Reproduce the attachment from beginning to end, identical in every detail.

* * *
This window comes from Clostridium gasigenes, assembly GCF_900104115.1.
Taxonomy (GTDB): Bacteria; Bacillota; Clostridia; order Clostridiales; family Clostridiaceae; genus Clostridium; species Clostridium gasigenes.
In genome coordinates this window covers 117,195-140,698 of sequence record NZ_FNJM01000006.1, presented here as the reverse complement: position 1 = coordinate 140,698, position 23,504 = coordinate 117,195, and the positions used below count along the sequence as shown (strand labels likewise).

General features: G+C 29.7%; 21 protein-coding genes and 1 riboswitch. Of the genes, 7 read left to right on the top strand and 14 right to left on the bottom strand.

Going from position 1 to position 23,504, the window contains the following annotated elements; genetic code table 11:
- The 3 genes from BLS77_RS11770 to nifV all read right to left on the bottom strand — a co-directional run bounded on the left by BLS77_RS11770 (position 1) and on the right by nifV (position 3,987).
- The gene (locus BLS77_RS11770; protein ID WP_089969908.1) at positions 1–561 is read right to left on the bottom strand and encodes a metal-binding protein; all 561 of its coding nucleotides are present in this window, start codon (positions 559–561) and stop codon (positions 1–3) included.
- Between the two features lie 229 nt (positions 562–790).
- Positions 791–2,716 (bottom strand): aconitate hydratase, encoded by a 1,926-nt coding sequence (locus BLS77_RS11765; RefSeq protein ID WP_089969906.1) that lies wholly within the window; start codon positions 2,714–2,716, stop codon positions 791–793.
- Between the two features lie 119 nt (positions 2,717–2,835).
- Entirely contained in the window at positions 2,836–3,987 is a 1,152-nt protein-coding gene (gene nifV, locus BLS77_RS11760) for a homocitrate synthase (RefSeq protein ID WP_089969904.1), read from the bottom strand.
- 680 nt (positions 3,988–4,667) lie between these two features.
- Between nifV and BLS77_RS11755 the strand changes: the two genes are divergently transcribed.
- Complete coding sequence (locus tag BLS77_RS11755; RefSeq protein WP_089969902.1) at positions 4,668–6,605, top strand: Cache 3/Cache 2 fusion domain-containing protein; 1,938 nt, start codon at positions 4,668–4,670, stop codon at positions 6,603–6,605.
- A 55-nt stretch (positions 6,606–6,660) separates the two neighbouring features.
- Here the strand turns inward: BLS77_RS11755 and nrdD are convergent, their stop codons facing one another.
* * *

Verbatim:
This window comes from Clostridium gasigenes, assembly GCF_900104115.1.
Taxonomy (GTDB): Bacteria; Bacillota; Clostridia; order Clostridiales; family Clostridiaceae; genus Clostridium; species Clostridium gasigenes.
In genome coordinates this window covers 117,195-140,698 of sequence record NZ_FNJM01000006.1, presented here as the reverse complement: position 1 = coordinate 140,698, position 23,504 = coordinate 117,195, and the positions used below count along the sequence as shown (strand labels likewise).

General features: G+C 29.7%; 21 protein-coding genes and 1 riboswitch. Of the genes, 7 read left to right on the top strand and 14 right to left on the bottom strand.

Going from position 1 to position 23,504, the window contains the following annotated elements; genetic code table 11:
- The 3 genes from BLS77_RS11770 to nifV all read right to left on the bottom strand — a co-directional run bounded on the left by BLS77_RS11770 (position 1) and on the right by nifV (position 3,987).
- The gene (locus BLS77_RS11770; protein ID WP_089969908.1) at positions 1–561 is read right to left on the bottom strand and encodes a metal-binding protein; all 561 of its coding nucleotides are present in this window, start codon (positions 559–561) and stop codon (positions 1–3) included.
- Between the two features lie 229 nt (positions 562–790).
- Positions 791–2,716 (bottom strand): aconitate hydratase, encoded by a 1,926-nt coding sequence (locus BLS77_RS11765; RefSeq protein ID WP_089969906.1) that lies wholly within the window; start codon positions 2,714–2,716, stop codon positions 791–793.
- Between the two features lie 119 nt (positions 2,717–2,835).
- Entirely contained in the window at positions 2,836–3,987 is a 1,152-nt protein-coding gene (gene nifV, locus BLS77_RS11760) for a homocitrate synthase (RefSeq protein ID WP_089969904.1), read from the bottom strand.
- 680 nt (positions 3,988–4,667) lie between these two features.
- Between nifV and BLS77_RS11755 the strand changes: the two genes are divergently transcribed.
- Complete coding sequence (locus tag BLS77_RS11755; RefSeq protein WP_089969902.1) at positions 4,668–6,605, top strand: Cache 3/Cache 2 fusion domain-containing protein; 1,938 nt, start codon at positions 4,668–4,670, stop codon at positions 6,603–6,605.
- A 55-nt stretch (positions 6,606–6,660) separates the two neighbouring features.
- Here the strand turns inward: BLS77_RS11755 and nrdD are convergent, their stop codons facing one another.